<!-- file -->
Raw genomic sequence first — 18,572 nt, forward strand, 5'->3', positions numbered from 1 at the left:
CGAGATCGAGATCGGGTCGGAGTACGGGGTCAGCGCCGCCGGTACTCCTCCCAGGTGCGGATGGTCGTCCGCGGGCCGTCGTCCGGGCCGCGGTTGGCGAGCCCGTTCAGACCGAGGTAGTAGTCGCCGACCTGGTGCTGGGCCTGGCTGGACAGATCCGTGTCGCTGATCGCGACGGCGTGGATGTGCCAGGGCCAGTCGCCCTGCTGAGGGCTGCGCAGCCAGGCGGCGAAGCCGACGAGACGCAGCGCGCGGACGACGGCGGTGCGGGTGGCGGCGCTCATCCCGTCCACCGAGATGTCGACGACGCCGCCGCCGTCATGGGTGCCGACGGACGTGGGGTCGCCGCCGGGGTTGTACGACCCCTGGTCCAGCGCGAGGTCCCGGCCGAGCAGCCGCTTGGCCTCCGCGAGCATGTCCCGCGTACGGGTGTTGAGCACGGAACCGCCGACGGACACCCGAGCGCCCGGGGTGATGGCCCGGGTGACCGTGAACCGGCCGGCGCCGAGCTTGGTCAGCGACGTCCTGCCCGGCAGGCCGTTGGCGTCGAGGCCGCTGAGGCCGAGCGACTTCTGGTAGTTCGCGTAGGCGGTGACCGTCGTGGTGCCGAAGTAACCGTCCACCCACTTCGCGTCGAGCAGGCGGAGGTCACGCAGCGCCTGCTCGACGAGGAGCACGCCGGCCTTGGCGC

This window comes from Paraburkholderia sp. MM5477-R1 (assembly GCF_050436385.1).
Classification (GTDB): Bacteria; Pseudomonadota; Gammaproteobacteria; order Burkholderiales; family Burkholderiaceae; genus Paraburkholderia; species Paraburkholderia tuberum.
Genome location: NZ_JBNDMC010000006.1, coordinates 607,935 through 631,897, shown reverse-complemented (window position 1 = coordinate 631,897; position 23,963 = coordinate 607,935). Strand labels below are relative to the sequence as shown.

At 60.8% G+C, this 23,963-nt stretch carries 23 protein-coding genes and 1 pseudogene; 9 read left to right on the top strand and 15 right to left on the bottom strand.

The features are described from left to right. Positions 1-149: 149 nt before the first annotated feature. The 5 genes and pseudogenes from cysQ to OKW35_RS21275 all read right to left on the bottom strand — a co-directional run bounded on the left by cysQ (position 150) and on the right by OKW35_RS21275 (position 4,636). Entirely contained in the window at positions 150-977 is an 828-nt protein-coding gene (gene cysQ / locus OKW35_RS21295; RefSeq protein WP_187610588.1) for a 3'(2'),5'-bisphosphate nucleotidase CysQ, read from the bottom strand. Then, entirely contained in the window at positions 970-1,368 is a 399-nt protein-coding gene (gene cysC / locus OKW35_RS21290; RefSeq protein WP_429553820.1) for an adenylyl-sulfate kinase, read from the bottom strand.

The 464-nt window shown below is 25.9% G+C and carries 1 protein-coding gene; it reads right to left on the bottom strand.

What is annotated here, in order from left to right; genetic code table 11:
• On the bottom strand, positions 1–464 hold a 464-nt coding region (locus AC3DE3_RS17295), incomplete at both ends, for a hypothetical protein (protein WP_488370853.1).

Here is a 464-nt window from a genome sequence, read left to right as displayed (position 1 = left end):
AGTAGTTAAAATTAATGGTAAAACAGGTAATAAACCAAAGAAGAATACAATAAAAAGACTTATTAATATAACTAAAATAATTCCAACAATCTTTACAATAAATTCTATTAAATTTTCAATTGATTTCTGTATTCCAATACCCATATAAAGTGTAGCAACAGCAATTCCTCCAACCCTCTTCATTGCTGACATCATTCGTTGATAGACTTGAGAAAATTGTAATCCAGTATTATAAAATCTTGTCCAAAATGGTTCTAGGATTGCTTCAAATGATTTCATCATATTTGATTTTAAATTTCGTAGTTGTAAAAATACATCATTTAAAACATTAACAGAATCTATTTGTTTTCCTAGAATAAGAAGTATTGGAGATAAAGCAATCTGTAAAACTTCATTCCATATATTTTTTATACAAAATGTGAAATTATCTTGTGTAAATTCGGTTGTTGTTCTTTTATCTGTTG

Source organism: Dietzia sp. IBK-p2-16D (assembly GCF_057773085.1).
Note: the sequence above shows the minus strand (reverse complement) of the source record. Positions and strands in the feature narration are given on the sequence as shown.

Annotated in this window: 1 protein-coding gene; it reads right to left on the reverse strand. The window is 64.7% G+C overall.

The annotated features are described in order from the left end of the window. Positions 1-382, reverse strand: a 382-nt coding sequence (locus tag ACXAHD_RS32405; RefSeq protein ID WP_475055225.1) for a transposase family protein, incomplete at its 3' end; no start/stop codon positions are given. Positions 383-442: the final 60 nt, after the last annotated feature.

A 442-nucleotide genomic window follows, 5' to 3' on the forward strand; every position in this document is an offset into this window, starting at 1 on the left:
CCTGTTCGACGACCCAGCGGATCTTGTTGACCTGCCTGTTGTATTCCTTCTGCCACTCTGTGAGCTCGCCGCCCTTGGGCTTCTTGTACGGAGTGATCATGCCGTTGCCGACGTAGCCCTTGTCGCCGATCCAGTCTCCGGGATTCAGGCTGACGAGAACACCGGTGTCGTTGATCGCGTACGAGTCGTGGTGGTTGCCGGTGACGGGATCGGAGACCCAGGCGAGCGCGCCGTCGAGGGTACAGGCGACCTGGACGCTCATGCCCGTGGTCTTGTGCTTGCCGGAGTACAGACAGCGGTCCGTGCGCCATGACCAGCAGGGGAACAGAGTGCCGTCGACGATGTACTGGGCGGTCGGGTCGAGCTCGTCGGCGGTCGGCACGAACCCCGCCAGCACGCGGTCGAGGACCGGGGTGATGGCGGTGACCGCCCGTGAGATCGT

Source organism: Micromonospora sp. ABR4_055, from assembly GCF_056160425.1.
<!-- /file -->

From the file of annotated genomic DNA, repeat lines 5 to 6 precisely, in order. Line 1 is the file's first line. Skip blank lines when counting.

Genome location: NZ_JBNDMC010000006.1, coordinates 607,935 through 631,897, shown reverse-complemented (window position 1 = coordinate 631,897; position 23,963 = coordinate 607,935). Strand labels below are relative to the sequence as shown.

At 60.8% G+C, this 23,963-nt stretch carries 23 protein-coding genes and 1 pseudogene; 9 read left to right on the top strand and 15 right to left on the bottom strand.